After months of refusing to let cancer consume my life and taking my focus off the damn thing I finally started to live again like cancer did exist in me. 

I even stopped blogging about it, turning my focus to happiness and life’s lessons rather than what part cancer was now playing in my life because I decided that it wasn’t playing with me at all. 

I realised I was happy, fit and healthy and so why focus on something that was having little effect on my life apart from scoffing tablets each morning and night, I chose to continue my life like cancer never existed, even resorting back to my old, healthy diet with occasional treats and eating and drinking what made me happy rather than what I thought would help the cancer.

But the reality is that cancer is a part of my life, a very big part. 

Not because I choose it to be but because of the many stomach churning appointments I must attend, the radio adverts I hear, the TV programs I watch (Stand up to Cancer being one) and conversations people want to have with me, not forgetting the side effects that go hand in hand with my current chemotherapy regime. 

There is no switching it off to it but I’m learning that it’s how I react to it that’s important.

After a recent hospital visit for a second opinion on further surgery, something I had pinned my hopes on to finally see the back of this disease, I was floored, only to be told “there’s nothing we can do at the moment.

It’s too far spread on the skin and we cannot get clear margins. Inflammatory Breast cancer is very difficult to get under control.” Oh buggar off you flaming moron.  Stick the knife in a bit further why don’t you or not as the case may be. 

He didn’t want his surgical knife anywhere near me.  And so I sat there allowing them to dictate my future as not being so rosy and feeling like they were choosing to keep me on chemotherapy because although it wasn’t shrinking it, it wasn’t spreading either thus prolonging my life rather than being able to cure me (or remission as the case normally is in these circumstances).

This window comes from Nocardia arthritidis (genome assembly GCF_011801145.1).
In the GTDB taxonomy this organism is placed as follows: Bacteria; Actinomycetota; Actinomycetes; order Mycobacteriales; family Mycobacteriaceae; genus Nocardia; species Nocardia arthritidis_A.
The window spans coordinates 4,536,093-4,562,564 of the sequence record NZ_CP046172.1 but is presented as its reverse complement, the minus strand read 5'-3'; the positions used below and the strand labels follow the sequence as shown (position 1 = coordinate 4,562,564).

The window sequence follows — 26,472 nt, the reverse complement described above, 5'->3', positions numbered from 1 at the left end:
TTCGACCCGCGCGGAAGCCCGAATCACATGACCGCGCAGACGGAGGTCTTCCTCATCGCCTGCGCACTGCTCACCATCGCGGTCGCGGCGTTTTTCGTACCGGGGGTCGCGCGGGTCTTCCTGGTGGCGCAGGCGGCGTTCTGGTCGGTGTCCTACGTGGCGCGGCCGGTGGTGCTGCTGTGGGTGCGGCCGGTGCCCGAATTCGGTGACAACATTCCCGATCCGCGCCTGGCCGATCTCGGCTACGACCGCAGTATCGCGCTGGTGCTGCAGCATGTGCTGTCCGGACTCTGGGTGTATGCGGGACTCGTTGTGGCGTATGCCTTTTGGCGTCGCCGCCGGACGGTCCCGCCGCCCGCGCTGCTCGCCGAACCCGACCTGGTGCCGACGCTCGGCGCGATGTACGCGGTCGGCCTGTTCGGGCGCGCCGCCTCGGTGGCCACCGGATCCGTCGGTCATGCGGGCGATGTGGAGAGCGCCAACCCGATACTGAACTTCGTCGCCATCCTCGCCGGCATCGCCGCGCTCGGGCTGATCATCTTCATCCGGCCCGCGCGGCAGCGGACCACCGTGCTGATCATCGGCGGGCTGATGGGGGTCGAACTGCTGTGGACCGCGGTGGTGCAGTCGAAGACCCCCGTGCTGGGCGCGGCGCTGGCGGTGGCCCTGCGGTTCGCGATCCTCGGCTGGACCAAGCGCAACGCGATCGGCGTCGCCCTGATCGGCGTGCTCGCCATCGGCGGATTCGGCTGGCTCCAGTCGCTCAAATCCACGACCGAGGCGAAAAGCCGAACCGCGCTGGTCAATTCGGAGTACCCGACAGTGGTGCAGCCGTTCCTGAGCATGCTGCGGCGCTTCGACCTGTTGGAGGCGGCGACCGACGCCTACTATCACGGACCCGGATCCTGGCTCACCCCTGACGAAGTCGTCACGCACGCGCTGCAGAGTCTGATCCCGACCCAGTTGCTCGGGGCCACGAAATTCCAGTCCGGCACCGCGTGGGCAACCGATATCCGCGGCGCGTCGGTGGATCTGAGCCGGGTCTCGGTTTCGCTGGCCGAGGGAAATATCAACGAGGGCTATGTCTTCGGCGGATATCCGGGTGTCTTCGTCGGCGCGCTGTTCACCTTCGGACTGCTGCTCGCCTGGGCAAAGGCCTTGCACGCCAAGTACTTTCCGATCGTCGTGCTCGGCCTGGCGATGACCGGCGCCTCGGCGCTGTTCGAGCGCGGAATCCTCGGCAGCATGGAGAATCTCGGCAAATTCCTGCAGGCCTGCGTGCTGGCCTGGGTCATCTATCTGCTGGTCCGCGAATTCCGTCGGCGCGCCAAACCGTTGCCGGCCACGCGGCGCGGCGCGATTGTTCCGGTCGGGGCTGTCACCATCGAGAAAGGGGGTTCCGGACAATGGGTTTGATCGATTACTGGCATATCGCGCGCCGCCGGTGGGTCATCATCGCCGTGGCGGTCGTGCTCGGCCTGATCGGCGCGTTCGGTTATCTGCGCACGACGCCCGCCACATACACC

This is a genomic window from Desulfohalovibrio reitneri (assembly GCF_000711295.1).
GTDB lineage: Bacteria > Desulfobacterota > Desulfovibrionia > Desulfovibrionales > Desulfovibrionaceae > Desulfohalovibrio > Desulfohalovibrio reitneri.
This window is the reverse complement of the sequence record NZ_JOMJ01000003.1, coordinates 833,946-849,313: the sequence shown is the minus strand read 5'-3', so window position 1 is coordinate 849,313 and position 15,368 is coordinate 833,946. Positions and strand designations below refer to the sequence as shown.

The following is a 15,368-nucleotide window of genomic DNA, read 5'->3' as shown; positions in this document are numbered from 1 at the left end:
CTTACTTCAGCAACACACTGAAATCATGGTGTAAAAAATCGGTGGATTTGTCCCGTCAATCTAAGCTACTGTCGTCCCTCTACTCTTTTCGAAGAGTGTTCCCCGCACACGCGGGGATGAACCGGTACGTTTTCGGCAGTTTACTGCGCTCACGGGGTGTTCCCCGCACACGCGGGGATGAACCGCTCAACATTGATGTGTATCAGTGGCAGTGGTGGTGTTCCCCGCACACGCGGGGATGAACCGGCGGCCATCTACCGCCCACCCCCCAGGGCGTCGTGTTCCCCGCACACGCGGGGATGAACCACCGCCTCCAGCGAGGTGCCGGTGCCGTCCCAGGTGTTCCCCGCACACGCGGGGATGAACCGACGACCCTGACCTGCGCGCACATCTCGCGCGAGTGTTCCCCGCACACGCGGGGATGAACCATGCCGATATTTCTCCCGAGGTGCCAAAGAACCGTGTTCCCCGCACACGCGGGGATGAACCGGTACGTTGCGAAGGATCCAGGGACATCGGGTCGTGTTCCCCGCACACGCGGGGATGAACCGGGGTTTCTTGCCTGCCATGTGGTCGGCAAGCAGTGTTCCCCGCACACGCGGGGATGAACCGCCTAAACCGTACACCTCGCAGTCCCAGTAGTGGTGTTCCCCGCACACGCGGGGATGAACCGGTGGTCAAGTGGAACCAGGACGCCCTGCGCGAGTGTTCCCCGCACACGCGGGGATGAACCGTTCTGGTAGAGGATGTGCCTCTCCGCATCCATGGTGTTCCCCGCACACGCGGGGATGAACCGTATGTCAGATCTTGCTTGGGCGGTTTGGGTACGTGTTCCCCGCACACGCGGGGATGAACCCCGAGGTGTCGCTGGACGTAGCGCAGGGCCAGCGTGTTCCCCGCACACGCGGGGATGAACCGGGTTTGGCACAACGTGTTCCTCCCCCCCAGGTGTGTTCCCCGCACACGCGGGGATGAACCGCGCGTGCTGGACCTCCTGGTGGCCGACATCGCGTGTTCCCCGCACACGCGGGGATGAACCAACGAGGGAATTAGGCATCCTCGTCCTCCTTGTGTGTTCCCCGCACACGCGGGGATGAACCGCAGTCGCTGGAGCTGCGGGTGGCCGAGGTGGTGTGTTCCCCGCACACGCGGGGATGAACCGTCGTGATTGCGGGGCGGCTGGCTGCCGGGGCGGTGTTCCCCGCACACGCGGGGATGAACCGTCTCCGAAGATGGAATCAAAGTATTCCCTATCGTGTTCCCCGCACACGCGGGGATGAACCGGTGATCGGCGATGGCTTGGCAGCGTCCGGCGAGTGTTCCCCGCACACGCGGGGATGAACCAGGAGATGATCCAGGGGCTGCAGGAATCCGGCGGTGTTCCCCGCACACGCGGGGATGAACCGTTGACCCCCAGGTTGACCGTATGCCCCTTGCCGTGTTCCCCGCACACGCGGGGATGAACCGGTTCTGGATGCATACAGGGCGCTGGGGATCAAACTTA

So as I watched 2 surgeons and an oncologist leave the room I wept and wept and wept some more.  In fact I cried for 3 days solid. 

And when I wasn’t crying I was fighting so hard not to cry so had I been alone I would have filled ten buckets.  Because of that day I then went into overdrive firstly searching the book shelves for any information that may offer another suggestion of a cure and just by luck I came across an amazing book offering an A-Z of healing, alternative and medical treatments. 

It was written by a lady who too had IBC.  It was meant for me so I purchased it right away and that night with my heart filled with hope I sat down to read about the author.  She died just before the book was published so my heart only moments before filled with hope was now broken in two.

Days later I scoured the internet after the book alerted me to a medical treatment that enhances the effects of chemotherapy called Hyperthermia. 

I found a woman who wrote an article in the Mail newspaper about her fight to get the treatment on the NHS in this country and failed.  She eventually had the treatment but had to go abroad and spend over £6000 for it.  She too died.

Days later I contacted my friend and IBC campaigner in the U.S to see if she knew anything about Hyperthermia.  She put me on to a gentleman whose wife had had Hyperthermia for IBC earlier last year.  I sent him an email and he replied telling me his wife had died.

Blow after blow after blow.  How do you pick yourself up from that?  My family and friends around me are convinced I’m not going to die but they were also convinced I didn’t have breast cancer. 

So I am learning it’s not what people say, people being the surgeons, oncologists and anyone who crosses my path with a dyer diagnosis, but the way I react to it.  With a heavy heart I want to believe with all my power that I am going to be the one that recovers from this, that not everyone dies from it (FACT!) and that hopefully I’ll be one of them and if that isn’t the case, I just want the people I love most to know that I did everything in my power to get better and that maybe god had a different plan. 

And although what little hope I feel I have left at the moment, I still have hope because I’m still here and worrying about the future only takes away the pleasures of today.

I write this blog not to depress you because I love more than anything to write about the positive things in life but to allow you to see the effects of a cancer diagnosis.  The good with the bad and that writing the truth helps me along with others to come to terms with what's going on and is an  effective coping mechanism.

So a note to self…wipe away those tears, focus on the plan to recover, pick myself up and bloody well get on with life because right now I have an amazing one and I won’t let anyone tell me any different or take that hope away from me. 

Now how’s that for a reaction? Easier said than done but it's a start.